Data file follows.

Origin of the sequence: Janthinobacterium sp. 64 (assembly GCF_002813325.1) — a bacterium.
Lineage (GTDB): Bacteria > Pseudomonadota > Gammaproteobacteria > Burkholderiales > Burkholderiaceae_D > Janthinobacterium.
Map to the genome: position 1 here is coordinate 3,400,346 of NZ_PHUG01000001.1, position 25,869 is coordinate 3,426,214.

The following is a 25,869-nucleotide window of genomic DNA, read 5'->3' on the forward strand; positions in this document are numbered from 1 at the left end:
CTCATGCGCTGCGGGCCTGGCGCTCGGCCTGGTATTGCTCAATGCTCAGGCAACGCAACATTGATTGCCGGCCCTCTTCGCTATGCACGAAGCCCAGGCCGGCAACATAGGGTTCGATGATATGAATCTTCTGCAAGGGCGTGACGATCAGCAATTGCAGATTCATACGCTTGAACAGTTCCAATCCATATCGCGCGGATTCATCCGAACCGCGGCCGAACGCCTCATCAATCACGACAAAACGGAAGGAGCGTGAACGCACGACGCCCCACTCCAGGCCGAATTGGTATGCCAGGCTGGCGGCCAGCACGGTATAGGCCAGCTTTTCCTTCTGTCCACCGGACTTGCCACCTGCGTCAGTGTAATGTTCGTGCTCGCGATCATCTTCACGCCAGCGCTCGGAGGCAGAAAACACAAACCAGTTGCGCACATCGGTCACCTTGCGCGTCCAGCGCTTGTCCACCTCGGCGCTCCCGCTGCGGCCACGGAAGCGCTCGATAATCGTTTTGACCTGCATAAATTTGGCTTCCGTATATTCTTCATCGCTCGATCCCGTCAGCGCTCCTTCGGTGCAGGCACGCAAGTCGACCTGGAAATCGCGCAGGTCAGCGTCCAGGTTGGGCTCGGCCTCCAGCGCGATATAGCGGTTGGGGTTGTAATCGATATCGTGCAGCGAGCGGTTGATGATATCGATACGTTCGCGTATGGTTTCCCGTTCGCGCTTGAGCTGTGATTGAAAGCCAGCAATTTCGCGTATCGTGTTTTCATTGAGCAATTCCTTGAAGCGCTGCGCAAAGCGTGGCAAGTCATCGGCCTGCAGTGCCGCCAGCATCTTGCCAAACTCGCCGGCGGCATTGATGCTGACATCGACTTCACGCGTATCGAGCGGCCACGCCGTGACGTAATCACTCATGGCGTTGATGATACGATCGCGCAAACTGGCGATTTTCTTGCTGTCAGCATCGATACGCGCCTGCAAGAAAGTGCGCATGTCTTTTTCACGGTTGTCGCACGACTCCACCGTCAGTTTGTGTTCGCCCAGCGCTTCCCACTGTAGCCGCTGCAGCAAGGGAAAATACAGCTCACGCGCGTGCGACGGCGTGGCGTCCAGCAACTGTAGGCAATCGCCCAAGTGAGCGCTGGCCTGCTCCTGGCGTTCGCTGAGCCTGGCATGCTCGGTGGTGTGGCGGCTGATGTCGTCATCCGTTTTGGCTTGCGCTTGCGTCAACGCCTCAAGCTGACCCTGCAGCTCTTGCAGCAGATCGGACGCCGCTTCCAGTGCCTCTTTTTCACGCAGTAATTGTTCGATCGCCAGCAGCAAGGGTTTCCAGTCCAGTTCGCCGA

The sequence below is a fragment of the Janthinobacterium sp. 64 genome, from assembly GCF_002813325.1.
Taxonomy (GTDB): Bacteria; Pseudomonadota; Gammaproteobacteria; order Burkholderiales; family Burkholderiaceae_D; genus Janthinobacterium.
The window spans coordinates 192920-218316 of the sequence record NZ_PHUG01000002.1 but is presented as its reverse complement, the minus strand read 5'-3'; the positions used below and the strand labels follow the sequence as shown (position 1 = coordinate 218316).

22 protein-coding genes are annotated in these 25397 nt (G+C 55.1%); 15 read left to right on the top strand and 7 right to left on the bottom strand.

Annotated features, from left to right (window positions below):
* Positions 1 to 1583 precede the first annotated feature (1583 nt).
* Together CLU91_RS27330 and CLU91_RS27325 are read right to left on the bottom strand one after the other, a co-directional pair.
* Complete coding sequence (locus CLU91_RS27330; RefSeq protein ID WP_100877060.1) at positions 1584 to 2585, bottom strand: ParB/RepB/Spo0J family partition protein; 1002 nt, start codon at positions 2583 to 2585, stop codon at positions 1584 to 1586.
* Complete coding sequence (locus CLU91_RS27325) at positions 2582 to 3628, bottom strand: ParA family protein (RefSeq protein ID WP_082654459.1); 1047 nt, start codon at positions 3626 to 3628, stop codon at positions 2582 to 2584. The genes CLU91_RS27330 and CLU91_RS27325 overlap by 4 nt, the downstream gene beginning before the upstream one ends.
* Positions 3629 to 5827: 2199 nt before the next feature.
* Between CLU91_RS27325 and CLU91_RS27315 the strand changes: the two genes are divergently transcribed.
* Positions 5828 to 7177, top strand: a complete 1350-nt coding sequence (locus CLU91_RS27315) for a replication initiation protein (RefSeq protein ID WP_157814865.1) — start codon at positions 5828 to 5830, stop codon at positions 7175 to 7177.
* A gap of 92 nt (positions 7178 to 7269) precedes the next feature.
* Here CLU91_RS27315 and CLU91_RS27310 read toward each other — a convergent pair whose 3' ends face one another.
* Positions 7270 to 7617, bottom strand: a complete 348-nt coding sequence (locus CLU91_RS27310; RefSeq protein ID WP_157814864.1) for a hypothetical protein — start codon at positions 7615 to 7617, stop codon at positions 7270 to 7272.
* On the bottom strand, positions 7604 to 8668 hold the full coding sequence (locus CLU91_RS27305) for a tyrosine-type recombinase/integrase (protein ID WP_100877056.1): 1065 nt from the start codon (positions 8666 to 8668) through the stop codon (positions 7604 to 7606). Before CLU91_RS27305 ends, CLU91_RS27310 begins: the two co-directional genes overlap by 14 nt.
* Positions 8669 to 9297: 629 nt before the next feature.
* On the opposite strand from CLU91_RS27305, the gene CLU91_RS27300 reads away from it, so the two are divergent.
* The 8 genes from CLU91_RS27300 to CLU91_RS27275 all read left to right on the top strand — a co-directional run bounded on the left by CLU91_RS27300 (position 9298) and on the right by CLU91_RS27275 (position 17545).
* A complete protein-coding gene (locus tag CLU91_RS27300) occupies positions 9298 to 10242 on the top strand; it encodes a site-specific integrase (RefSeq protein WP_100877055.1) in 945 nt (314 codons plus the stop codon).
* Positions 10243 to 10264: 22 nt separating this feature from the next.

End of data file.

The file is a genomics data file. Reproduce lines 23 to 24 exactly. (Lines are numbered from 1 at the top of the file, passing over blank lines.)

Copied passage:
* On the opposite strand from CLU91_RS27305, the gene CLU91_RS27300 reads away from it, so the two are divergent.
* The 8 genes from CLU91_RS27300 to CLU91_RS27275 all read left to right on the top strand — a co-directional run bounded on the left by CLU91_RS27300 (position 9298) and on the right by CLU91_RS27275 (position 17545).